Islamabad - sabur ali sayyid - Grappling with the monster of sectarianism for years, Athara Hazari is once again in the limelight, though for all the wrong reasons. It stands shaken by the devastating floods with thousands of people rendered rudderless and tormented. Athara Hazari Tehsil of Jhang is arguably the worst affected part of the country in the wake of the ongoing floods. Efforts might be underway to mitigate the sufferings of the ravaged people but the real question remains whether or not the local community is willing to learn a lesson from the past and throw sectarianism out the window by joining hands to raise a new city from the ruins.The Tehsil is almost entirely submerged and one hardly finds a place to take a refuge from the choppy waters. Even a short trip to the area leaves you dumb-founded as the scale of devastation is simply horrendous. During an extended career of dealing with emergency situations, I have not come across such a state of haplessness. Officially speaking, more than 385,000 people are directly affected by the flood while well over 25,000 houses have been damaged, either partially or completely. Add to it the crops spreading over 337, 000 acre land stand destroyed and you get a get a very disturbing picture. As was witnessed during previous years, the dykes were time and again breached to protect the lands and orchards of certain heavy weights at the cost of faceless commoners.

In one particular case, an embankment was blasted to protect the land of a local public figure but, to everyone’s dismay, the high tides mysteriously changed their course and destroyed his land and crops as well. However, a wide tract of land belonging to poor people could have been saved from the wrath of the floods had the breach not been made. Such is the apathy on the part of big feudals which only makes you gnash your teeth in anger!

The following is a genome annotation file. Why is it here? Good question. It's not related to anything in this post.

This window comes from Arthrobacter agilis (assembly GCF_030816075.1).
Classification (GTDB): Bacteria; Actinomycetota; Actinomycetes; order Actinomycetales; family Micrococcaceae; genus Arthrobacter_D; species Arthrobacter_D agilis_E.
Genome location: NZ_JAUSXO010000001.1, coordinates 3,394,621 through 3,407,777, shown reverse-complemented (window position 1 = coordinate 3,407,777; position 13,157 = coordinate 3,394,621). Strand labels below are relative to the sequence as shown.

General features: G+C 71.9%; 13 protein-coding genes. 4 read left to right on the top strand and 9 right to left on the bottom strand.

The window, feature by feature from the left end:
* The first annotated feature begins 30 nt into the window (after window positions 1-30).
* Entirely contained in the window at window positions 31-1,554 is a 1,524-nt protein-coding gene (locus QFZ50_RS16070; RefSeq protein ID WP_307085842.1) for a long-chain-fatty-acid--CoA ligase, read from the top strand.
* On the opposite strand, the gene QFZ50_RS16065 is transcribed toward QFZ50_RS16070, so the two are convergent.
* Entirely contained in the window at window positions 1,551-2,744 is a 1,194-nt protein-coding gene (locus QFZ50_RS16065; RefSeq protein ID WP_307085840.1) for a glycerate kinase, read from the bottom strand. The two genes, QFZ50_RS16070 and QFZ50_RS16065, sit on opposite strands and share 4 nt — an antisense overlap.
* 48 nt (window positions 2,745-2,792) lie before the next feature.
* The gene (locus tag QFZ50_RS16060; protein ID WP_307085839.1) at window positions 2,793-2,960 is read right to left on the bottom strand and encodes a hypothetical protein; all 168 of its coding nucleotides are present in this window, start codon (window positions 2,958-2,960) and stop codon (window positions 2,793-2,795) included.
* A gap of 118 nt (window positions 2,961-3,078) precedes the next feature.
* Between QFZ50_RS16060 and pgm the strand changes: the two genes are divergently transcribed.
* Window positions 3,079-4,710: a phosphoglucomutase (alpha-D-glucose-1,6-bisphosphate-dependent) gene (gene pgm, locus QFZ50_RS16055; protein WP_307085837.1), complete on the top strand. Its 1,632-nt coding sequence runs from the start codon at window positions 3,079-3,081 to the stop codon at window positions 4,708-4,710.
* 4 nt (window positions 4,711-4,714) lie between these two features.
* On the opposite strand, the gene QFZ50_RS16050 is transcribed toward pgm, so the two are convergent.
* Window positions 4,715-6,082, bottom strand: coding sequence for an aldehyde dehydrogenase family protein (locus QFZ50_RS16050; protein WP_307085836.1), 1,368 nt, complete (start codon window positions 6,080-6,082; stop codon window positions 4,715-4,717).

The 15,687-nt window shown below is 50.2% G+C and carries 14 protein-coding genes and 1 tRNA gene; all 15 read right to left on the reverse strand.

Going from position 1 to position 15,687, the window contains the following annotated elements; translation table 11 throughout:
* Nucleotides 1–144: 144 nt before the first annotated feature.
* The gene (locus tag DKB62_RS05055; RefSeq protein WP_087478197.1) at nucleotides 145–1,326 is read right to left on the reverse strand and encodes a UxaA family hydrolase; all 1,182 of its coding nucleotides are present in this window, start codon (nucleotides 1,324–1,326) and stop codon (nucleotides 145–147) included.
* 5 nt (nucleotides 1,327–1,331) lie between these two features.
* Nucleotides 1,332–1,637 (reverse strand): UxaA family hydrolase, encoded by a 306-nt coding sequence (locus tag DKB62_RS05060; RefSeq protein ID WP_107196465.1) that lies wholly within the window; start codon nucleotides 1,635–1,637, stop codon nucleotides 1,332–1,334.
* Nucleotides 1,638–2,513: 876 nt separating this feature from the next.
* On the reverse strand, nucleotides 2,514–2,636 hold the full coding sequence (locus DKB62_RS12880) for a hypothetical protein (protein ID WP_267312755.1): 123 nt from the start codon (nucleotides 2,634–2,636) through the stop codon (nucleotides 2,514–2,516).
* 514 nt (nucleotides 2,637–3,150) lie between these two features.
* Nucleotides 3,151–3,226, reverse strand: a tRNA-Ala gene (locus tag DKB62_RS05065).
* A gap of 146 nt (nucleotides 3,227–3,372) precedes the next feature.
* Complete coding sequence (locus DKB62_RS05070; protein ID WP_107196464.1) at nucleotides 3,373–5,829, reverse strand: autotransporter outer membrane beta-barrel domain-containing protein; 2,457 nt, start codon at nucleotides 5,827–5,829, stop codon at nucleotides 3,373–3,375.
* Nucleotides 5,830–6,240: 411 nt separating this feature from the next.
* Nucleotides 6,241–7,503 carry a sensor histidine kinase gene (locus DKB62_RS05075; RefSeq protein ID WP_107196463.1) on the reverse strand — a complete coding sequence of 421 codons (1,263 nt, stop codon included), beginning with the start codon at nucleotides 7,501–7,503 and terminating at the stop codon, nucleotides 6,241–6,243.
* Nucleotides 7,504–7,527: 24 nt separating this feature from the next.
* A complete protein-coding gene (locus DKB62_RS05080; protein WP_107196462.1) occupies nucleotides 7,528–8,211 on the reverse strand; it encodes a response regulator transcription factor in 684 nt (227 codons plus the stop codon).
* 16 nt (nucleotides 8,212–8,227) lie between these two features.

Rehabilitation of the Tehsil would surely be a Herculean task given the scale of the damage. To begin with, private and public sector organizations working in health sector need to spring into action sooner than later as a large number of health issues are bound to surface in the area. Disposal of dead animals alone appears to be a huge task at the moment while viral diseases too are poised to become a big challenge in the coming days.

Reconstruction of more than 20 thousands houses and a large number of educational institutions would be another big ask for the relief providers. Similarly, financial and technical support to farmers to start things afresh would also require allocation of huge resources.

Having said that, the floods have also opened up a golden opportunity for the protagonists of sectarianism to review their ideology and breach the walls of alienation by reaching out to the people in distress, without any consideration to cast, color or creed. Though the floods did not discriminate anyone on such grounds, the fact of the matter remains that Shias and Sunnis are living in segregated communities in the area and treating each other as “them versus us.”

The leadership of the two communities need to shun this kind of besieged mentality and go an extra mile to help “others” to rebuild their lives. In light of the past experiences, it should also come to terms with the fact that no side can impose its ideology on the other.  Violence and hate mongering have given them nothing but corpses of their near and dear ones.

It is time to win the heart of others, instead of slaying or butchering them. As a goodwill gesture, the two sides can pool their resources to reconstruct a large number of mosques and imam bargahs which have been destroyed in the floods. It might spark up a new spirit of mutual co-existence and sharing which is in great need there at the moment.

It pains one a lot that we as a nation are always very quick to seek international support to deal with tragedies like the present one but pay no heed to employing them to promote social cohesion and mutual coexistence. Sectarianism is eating Pakistan like a termite and, thanks to the unrest in the Middle East, it can even aggravate further if not taken head on.

Can the people of Jhang take a lead in this regard by smashing all sectarian considerations and coming all out to support the victims of devastating floods? They are under a moral obligation to do so for obvious reasons.